The Gantz brothers were at it again--hunkered down in the back of a surveillance van, cruising the mean streets of Manhattan at the craziest hours, eavesdropping on the bizarre conversations of New York City cab drivers and their customers.
They aren't cops, but nosy independent filmmakers from Woodland Hills in search of some arresting turf for their latest in-your-face documentary: This time, they want to explore the often outrageous scenarios involving taxicab passengers alone with a driver in the middle of the night.
So the Gantzes rigged a cab with five cigarette-sized cameras and hit the road. Over one month, they monitored the discourse of 550 fares from the trailing van, prompting drivers through an earphone--and acquiring permission for the footage after the ride was over.
Their hourlong documentary, "Taxicab Confessions," premiering Jan. 14 on HBO, is a riveting look at nearly a dozen random New Yorkers who use the cab as a confessional to describe their unique vision of the world:
There's the nonplussed cop describing ways he has seen people die; the tipsy lesbian who makes a pass at her female driver.
There's the crack-addicted prostitute who talks about the painful rejection by her father; the sadly glib transsexual; the druggie dude who details how he beat a man for stealing money from a friend's funeral fund.
And the aged violinist playing requests there in the back seat.
This isn't a cab, it's a stage. Or a psychologist's couch. And that's exactly what Joe and Harry Gantz had in mind. "The taxicab was the perfect environment to catch the randomness of life--because you never knew who was going to hop in next," Joe Gantz said. "They're in a safe environment with a person who--chances are--you're never going to see again. There's no eye contact unless it's a glimpse through a rear-view mirror. So, in that way, it became like a confessional."
Call them America's Peeping Toms: The two sons of a Cincinnati trucking company owner are pointing the camera at real people in situations never before documented--all without the artificial adrenaline rush of "Cops" and "Rescue 911" or the titillation of talk shows.
"What interests us is finding out where people live in their emotional lives, finding where their deepest and strongest feelings lie and somehow getting a sense of that," said the 36-year-old Harry Gantz. "A lot of what we do is a reaction to how television usually deals with a subject. We go after what we find missing, the things television isn't doing."
For their 1980s documentary "Couples Arguing," the pair were on call 24 hours a day for three months. When a participating couple began to argue, they called the crew and waited in separate rooms until the filmmakers arrived.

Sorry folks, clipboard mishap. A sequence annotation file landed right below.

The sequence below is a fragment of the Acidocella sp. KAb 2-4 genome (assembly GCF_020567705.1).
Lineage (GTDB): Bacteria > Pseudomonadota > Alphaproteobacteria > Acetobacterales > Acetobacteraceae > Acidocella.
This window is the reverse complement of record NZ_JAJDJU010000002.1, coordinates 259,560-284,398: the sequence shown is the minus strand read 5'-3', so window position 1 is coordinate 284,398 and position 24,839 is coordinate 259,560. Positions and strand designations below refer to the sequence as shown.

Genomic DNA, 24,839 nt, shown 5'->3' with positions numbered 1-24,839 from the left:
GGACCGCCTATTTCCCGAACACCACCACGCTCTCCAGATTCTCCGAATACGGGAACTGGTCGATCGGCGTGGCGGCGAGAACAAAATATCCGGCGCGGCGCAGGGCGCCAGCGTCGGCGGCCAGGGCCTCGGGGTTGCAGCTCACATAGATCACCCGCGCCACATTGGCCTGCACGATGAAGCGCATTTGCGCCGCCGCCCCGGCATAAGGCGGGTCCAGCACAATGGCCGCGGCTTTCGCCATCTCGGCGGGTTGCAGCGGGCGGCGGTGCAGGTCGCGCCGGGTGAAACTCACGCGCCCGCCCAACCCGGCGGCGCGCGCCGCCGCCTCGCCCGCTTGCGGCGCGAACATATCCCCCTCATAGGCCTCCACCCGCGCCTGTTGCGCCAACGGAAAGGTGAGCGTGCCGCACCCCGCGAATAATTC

"In Search of Love and Fame"--a reality-series pilot the Gantzes made in 1990--focused on the personal crises and professional triumphs of eight upstart performers--from actors to dancers to directors--trying to make it in Hollywood.
In their 1989 television talk-show pilot "A Life at Random," the Gantzes featured interviews with people talking about private moments. To locate potential personalities, the host spun a roulette wheel representing all 50 states, then threw a dart at the map of the state to find a city. Finally, using a phone book from that locale, he closed his eyes and placed his finger on the name of the guest. The television pilots for "A Life at Random" and "In Search of Love and Fame" are still collecting dust. "Couples Arguing" made it to PBS--after the Gantzes shelled out their own money to promote it.
That frustrates the brothers.
"Joe always says television is like a huge river," Harry says. "It's hard to change the flow just a teeny bit, to go out of the mainstream. Cable TV was supposed to change all that. But it's not doing the job."
It was 10 years ago, while on a skiing vacation in Vermont, that the Gantzes decided to take on television as they knew it. Both were struggling artists: Harry, an Off Broadway actor and director, and Joe, a writer and photographer who was then living in Paris, decided to make a documentary film about relationships.
"Anyone who's been in a committed relationship knows that arguments are inevitable," says Joe, 40. "And on television, arguments were either treated as a joke or they erupted into dramatic violence. But the truth is, most people don't kill each other when they argue."
So they placed newspapers ads and posted bills in therapy offices in the Bay Area, receiving more than 100 responses. They settled on six couples who--for no pay or compensation--allowed a camera to invade their kitchens and bedrooms. "Many had tried therapy," Harry Gantz said, "and felt that maybe by bringing in a crew and seeing the tapes, they could shed a new light on their relationships."